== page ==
By Vina Mogg
I remember the first time I held a watercolor brush in my hand. There was something therapeutic about the weight of it between my fingers, the shape of the brush tapering at the end just so. A brush could carry the load of pigment and water mixed together so its touch released a blush of color onto the paper. I started with one color, a permanent rose, but when it came time to work in the second, Aurelian yellow, my image blotted on the page. I was frustrated. How could I control the spread of color?
My instructor glanced over my shoulder. She was a local artist whose work—loose, free, and transparent—I had admired for years.
"You're trying to control it too much," she offered. "It's okay to let the colors run together. Let the edges get messy. That's the beauty of it."
I laid my brush down and looked up at her in tears. "You don't understand," I said, "That describes my life right now exactly."
At that time, Alzheimer's was clouding my mother's brain, slowly arresting her ability to think, to communicate, to remember. Mom, previously an outgoing, animated schoolteacher, now had trouble recalling a conversation, or remembering if she had eaten, or that she had been hospitalized for a week with the flu.
Alzheimer's was clouding my mother's brain, slowly arresting her ability to think, to communicate, to remember.
"I want to go home," she would say, after nearly every conversation.
"Mom, you live with us now. We sold your house years ago."
"Home," she would repeat. "Home, to the Philippines. I have to take of care my mother."
As my mother's Alzheimer's gradually advanced, simple things like getting her into the car, shuttling her between doctor's appointments, taking her to adult day care took so much time and patience. I was losing both. I was trying desperately to control things which were out of my control. I was not only caring for my mother, but my four children as well. My heart was guilt-ridden and burdened, caught between allegiance to my teenage children (knowing they would soon be out of the home and gone), and resentment at the consuming needs of my mother.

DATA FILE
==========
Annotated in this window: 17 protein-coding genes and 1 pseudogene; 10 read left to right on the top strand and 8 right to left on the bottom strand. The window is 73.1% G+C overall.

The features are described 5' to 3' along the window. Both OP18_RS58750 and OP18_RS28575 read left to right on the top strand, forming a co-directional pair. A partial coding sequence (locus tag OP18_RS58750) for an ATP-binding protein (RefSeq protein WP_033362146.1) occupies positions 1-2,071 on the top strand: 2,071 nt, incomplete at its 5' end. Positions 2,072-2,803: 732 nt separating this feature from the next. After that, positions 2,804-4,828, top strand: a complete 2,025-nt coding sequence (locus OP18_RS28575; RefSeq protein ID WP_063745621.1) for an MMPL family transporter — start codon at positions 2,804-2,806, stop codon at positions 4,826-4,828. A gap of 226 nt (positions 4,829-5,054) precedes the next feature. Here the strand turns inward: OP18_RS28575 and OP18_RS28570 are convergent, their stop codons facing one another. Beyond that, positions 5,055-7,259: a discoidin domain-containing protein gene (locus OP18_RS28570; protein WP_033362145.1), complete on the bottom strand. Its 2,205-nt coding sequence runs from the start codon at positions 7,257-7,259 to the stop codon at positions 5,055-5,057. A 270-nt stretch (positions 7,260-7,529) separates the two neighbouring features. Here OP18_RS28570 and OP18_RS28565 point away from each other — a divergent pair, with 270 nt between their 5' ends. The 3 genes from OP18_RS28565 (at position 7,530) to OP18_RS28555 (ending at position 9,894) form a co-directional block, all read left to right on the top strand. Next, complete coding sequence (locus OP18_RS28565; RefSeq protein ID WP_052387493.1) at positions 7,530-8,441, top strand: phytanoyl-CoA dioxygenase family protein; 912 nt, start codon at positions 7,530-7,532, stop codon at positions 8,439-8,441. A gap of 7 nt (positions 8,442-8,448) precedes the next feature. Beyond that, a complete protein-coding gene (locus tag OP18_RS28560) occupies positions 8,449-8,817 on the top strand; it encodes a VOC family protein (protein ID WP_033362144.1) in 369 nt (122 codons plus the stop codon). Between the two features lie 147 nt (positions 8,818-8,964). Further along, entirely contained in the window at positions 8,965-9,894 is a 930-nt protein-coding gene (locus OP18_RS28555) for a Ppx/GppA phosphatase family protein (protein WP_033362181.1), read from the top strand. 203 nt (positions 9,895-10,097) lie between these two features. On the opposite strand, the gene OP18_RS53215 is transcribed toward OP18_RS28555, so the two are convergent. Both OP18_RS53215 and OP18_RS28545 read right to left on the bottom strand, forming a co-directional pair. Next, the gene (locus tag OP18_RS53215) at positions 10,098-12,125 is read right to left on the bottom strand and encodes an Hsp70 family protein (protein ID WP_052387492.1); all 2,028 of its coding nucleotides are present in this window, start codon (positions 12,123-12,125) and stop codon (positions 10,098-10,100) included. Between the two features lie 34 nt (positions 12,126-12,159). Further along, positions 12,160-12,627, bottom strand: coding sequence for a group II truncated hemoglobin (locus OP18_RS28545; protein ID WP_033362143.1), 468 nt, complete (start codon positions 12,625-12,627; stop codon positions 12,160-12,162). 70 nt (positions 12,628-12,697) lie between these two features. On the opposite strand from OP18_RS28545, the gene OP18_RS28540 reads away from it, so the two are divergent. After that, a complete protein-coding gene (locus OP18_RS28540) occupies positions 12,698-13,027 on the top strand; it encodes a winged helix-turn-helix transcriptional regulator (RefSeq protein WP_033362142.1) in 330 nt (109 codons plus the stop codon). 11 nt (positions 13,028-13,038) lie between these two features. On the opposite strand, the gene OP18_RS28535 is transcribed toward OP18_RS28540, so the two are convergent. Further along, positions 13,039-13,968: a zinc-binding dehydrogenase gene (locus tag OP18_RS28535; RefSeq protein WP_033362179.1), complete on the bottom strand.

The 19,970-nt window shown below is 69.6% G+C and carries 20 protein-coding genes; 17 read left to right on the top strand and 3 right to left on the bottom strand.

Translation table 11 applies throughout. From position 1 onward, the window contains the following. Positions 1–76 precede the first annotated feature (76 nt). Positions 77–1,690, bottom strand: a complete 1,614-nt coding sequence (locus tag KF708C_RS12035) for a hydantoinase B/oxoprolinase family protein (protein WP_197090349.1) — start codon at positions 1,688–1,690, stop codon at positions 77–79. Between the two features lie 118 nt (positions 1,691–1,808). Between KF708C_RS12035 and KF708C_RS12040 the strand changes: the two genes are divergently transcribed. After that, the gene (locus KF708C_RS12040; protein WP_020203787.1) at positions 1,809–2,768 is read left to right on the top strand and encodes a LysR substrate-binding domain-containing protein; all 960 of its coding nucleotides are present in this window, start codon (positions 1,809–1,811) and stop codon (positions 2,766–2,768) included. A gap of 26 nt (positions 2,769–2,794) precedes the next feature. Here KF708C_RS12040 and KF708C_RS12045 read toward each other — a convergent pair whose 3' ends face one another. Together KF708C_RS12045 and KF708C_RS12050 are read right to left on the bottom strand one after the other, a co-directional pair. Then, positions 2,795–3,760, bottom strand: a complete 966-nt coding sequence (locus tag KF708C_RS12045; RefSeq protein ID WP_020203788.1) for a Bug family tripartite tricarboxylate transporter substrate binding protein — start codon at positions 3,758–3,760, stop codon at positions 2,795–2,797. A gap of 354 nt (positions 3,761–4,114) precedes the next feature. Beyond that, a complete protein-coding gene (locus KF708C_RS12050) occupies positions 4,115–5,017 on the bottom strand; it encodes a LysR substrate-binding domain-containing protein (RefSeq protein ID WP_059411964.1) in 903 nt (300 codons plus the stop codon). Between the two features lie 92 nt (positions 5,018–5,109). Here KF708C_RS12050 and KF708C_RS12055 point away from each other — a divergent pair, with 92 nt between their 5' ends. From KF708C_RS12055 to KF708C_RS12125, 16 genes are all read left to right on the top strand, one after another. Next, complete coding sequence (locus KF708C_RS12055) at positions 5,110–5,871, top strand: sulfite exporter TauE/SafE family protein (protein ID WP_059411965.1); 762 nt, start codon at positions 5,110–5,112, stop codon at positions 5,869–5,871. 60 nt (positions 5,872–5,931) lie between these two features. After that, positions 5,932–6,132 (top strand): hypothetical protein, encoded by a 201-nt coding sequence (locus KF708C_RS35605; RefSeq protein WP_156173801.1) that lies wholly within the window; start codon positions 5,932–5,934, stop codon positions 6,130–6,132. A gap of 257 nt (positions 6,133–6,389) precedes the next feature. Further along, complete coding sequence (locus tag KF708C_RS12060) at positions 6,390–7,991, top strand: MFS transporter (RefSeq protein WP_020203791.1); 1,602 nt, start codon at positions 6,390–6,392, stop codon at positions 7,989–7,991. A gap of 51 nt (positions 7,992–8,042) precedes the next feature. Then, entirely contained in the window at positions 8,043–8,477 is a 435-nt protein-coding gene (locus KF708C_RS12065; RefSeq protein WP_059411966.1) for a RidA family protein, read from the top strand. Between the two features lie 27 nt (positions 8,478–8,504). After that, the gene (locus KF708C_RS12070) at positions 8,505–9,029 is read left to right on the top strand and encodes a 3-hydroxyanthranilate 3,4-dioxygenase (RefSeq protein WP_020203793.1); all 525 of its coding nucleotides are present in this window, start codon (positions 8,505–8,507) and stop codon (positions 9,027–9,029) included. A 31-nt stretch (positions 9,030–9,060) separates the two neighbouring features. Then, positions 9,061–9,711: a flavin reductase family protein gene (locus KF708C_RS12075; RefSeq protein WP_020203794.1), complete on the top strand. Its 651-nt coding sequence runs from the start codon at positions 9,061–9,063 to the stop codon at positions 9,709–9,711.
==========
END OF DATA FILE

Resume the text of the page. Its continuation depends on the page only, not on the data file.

After awhile, with much reluctance, we brought caregivers into our home, first during the day, then full-time as my mother could not be left alone. It was an extraordinarily messy time, when schedules, demands, and relationships all ran together in a blurry mess. My great escape became the Art Room, the local studio where I took weekly lessons. For those hours every week, the clock stopped. Painting eased the burden of medication schedules, physical therapy routines, and neurology appointments. They all evaporated in the joy of mixing color and creating shapes from pigment and light.
Painting eased the burden of medication schedules, physical therapy routines, and neurology appointments. They all evaporated in the joy of mixing color and creating shapes from pigment and light.
I learned to trust my heart and instincts as I let go. I let the colors on my palette push and shape themselves. I watched as the dark colors illuminated the lighter hues. Painting kept me sane in the midst of my grief, my broken heart, and my weariness.